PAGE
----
(Nigeria's central bank governor Sanusi Lamido Sanusi attends an interview with Reuters at the World Islamic Economic Forum in London October 30, 2013. Nigeria's central bank now wants inflation in a range between 6-9 percent, its governor Sanusi told Reuters on Wednesday, lowering the regulator's previous target of simply keeping it under 10 percent. To match Interview NIGERIA-INFLATION/ REUTERS/Stefan Wermuth)

(Nigeria’s former central bank governor Sanusi Lamido Sanusi at the World Islamic Economic Forum in London October 30, 2013. REUTERS/Stefan Wermuth)

Hundreds of youths protested on Monday against a decision to appoint Nigeria’s former central bank governor as the country’s second-highest Islamic authority.

Sunday’s state government decision to make Lamido Sanusi the Emir of Kano, one of the most influential positions in the largely Muslim north, surprised many who had expected the job to pass from father to son as a sign of stability when the north faces an Islamist insurgency.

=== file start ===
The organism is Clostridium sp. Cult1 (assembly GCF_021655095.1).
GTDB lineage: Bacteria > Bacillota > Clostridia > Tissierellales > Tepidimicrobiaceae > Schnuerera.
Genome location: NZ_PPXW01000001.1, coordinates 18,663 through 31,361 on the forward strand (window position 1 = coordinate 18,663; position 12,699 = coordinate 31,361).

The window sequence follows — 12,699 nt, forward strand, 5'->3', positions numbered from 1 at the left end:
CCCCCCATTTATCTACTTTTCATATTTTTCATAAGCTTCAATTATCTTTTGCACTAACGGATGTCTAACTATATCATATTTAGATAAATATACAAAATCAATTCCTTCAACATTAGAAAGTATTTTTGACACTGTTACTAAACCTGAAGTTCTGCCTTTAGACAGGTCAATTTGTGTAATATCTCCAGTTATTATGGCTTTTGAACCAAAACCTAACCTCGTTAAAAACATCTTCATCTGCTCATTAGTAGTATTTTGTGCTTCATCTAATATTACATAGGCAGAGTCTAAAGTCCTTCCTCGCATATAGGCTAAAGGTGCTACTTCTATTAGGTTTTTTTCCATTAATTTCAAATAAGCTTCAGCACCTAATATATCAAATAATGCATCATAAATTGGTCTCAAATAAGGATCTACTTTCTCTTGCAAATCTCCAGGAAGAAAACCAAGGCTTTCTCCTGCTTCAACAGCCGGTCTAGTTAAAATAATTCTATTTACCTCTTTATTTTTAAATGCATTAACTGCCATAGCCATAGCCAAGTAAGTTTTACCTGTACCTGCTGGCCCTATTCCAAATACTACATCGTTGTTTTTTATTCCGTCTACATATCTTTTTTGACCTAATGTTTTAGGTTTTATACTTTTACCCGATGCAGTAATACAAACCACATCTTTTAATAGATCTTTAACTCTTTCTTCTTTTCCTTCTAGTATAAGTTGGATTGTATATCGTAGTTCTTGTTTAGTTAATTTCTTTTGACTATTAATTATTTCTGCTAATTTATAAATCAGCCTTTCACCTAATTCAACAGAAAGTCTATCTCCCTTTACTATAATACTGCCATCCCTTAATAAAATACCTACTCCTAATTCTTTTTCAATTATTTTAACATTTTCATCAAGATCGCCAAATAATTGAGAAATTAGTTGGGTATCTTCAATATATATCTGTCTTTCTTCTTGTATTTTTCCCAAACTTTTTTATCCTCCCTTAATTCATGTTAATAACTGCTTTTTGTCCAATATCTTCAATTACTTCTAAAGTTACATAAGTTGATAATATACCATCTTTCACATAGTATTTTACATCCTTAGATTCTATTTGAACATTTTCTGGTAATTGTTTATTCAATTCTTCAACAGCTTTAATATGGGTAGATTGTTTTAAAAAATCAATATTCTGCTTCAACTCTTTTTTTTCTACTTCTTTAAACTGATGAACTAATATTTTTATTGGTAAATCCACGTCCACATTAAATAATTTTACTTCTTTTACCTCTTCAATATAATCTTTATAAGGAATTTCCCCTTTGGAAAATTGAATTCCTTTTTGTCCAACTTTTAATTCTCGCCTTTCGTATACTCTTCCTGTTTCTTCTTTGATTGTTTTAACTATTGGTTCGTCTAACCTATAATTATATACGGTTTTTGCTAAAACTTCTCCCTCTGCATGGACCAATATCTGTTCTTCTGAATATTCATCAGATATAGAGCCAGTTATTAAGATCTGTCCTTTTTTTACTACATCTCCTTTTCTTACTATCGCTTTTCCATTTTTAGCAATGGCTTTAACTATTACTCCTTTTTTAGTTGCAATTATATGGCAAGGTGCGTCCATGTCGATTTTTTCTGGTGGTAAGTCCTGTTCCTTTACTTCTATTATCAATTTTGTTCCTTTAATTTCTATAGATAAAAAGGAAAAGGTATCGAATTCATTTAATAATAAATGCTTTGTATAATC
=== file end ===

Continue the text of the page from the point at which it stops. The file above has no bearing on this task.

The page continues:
Sanusi, an outspoken critic of the government’s record on corruption, became the Emir two days after the death of his great uncle, the last emir.

Protesters backing the late emir’s oldest son, Lamido Ado Bayero, chanted “Ba ma son”, or “We don’t want” in the Hausa language, and “Kariya ne”, meaning “It’s a lie”, near the emir’s palace in Kano, the north’s main city, witnesses told Reuters.